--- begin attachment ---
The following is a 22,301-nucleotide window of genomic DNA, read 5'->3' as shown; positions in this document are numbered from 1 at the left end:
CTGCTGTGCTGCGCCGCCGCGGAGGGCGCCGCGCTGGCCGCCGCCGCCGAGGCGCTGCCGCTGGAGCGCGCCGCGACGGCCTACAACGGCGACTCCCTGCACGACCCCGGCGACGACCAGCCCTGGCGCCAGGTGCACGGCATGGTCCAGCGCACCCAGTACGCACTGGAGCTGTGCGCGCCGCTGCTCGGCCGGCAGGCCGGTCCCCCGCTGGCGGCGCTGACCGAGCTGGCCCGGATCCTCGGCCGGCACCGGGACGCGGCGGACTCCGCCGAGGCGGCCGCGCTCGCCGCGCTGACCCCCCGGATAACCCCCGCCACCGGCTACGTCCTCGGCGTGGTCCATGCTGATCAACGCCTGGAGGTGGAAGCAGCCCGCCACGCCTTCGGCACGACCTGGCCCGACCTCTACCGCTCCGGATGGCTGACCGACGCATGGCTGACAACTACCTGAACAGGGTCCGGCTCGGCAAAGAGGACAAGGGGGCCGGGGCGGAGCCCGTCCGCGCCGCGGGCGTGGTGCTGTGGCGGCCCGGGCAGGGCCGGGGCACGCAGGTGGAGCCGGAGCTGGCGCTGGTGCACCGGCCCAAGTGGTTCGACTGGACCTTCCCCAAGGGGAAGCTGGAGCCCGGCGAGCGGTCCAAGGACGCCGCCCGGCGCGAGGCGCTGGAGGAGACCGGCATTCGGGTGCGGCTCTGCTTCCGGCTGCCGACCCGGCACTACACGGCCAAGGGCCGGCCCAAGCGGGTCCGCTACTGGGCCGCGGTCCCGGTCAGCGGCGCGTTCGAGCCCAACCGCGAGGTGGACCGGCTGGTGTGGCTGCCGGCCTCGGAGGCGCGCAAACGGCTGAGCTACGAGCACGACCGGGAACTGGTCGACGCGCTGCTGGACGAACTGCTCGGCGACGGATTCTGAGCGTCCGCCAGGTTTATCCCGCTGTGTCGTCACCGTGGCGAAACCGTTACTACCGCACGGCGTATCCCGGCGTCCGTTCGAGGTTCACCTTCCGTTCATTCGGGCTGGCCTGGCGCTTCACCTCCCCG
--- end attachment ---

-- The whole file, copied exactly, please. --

The following is a 22,301-nucleotide window of genomic DNA, read 5'->3' as shown; positions in this document are numbered from 1 at the left end:
CTGCTGTGCTGCGCCGCCGCGGAGGGCGCCGCGCTGGCCGCCGCCGCCGAGGCGCTGCCGCTGGAGCGCGCCGCGACGGCCTACAACGGCGACTCCCTGCACGACCCCGGCGACGACCAGCCCTGGCGCCAGGTGCACGGCATGGTCCAGCGCACCCAGTACGCACTGGAGCTGTGCGCGCCGCTGCTCGGCCGGCAGGCCGGTCCCCCGCTGGCGGCGCTGACCGAGCTGGCCCGGATCCTCGGCCGGCACCGGGACGCGGCGGACTCCGCCGAGGCGGCCGCGCTCGCCGCGCTGACCCCCCGGATAACCCCCGCCACCGGCTACGTCCTCGGCGTGGTCCATGCTGATCAACGCCTGGAGGTGGAAGCAGCCCGCCACGCCTTCGGCACGACCTGGCCCGACCTCTACCGCTCCGGATGGCTGACCGACGCATGGCTGACAACTACCTGAACAGGGTCCGGCTCGGCAAAGAGGACAAGGGGGCCGGGGCGGAGCCCGTCCGCGCCGCGGGCGTGGTGCTGTGGCGGCCCGGGCAGGGCCGGGGCACGCAGGTGGAGCCGGAGCTGGCGCTGGTGCACCGGCCCAAGTGGTTCGACTGGACCTTCCCCAAGGGGAAGCTGGAGCCCGGCGAGCGGTCCAAGGACGCCGCCCGGCGCGAGGCGCTGGAGGAGACCGGCATTCGGGTGCGGCTCTGCTTCCGGCTGCCGACCCGGCACTACACGGCCAAGGGCCGGCCCAAGCGGGTCCGCTACTGGGCCGCGGTCCCGGTCAGCGGCGCGTTCGAGCCCAACCGCGAGGTGGACCGGCTGGTGTGGCTGCCGGCCTCGGAGGCGCGCAAACGGCTGAGCTACGAGCACGACCGGGAACTGGTCGACGCGCTGCTGGACGAACTGCTCGGCGACGGATTCTGAGCGTCCGCCAGGTTTATCCCGCTGTGTCGTCACCGTGGCGAAACCGTTACTACCGCACGGCGTATCCCGGCGTCCGTTCGAGGTTCACCTTCCGTTCATTCGGGCTGGCCTGGCGCTTCACCTCCCCG